Nasser: Attacks Cemented Importance of Saudi Arabia and its Oil Industry
Saudi Aramco President and CEO Amin Nasser said the attack against the Abqaiq and Khurais oil facilities will not impede Saudi Arabia from meeting its commitments to international clients.
It will maintain its perfect record that it started when King Abdulaziz bin Abdulrahman sent the first Saudi crude oil shipment to global markets in May 1939, he said in an internal message to Aramco staff and employees on the occasion of Saudi Arabia’s 89th national day, to be celebrated on September 23.
He remarked that this year’s national day celebrations coincided with the attack against the two oil facilities.
“We have another reason for national pride and that is the great accomplishment the heroic employees, in support of civil defense teams, achieved in containing the damage from the sabotage attacks,” Nasser noted.
"Every second counts in moments like these, and had we not acted quickly to contain the fires and undertake rapid restoration efforts, the impact on the oil market and the global economy would have been far more devastating."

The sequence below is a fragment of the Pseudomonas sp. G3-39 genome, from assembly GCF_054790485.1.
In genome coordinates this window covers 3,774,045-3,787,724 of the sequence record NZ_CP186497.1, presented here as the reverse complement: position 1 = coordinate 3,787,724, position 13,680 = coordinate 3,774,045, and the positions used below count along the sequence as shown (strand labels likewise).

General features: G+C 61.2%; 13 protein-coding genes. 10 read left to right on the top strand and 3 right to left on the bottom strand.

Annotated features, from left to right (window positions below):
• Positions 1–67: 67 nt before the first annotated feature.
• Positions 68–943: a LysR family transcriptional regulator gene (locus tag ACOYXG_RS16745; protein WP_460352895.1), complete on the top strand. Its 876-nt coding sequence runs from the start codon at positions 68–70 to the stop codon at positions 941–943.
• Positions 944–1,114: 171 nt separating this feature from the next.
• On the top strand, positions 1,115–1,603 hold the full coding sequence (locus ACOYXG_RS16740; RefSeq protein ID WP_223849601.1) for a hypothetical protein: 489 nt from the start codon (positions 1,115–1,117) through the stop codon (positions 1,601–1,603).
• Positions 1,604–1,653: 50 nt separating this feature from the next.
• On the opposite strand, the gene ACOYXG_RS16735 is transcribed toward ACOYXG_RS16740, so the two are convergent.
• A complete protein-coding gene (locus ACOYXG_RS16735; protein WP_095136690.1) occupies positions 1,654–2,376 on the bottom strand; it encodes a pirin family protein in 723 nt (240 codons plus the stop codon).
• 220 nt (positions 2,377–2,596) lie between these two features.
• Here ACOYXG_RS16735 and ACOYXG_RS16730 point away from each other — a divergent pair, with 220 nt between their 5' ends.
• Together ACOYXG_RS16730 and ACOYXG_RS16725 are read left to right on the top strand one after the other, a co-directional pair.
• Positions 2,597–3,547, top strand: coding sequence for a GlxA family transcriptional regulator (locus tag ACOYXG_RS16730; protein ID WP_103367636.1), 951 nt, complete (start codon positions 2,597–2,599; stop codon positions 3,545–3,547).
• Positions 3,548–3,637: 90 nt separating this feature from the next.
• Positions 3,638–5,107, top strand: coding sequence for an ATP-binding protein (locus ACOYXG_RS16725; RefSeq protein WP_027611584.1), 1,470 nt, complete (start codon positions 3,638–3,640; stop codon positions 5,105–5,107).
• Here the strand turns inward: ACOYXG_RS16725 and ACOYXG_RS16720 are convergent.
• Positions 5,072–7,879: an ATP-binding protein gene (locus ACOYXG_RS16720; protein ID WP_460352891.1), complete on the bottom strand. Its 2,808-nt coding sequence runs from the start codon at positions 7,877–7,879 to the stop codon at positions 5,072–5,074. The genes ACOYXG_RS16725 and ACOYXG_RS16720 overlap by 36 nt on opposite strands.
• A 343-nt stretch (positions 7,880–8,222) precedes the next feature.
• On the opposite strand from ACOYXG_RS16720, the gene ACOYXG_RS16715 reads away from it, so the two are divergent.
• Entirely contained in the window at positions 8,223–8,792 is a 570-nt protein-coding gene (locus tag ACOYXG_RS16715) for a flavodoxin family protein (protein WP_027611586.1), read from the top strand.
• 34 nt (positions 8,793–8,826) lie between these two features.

"The fires that were intended to destroy Saudi Aramco had an unintended consequence: they galvanized 70,000 of us around a mission to rebound quickly and confidently, and Saudi Aramco has come out of this incident stronger than ever," Nasser said.
"Not a single shipment to our international customers has been missed or canceled as a result of the attacks, and we will continue to fulfill our mission of providing the energy the world needs," he said in the message, seen by Reuters.
Despite the scale of the terrorist attack, no infrastructure was damaged and reserves were not affected, Nasser stressed.
“The perpetrators wanted to break us, … but the attack had a positive effect in that it cemented to the world the great importance of Saudi Arabia and its oil industry,” he said.
Aramco already brought back part of the lost production and will return to pre-attacks level end of September, Nasser said.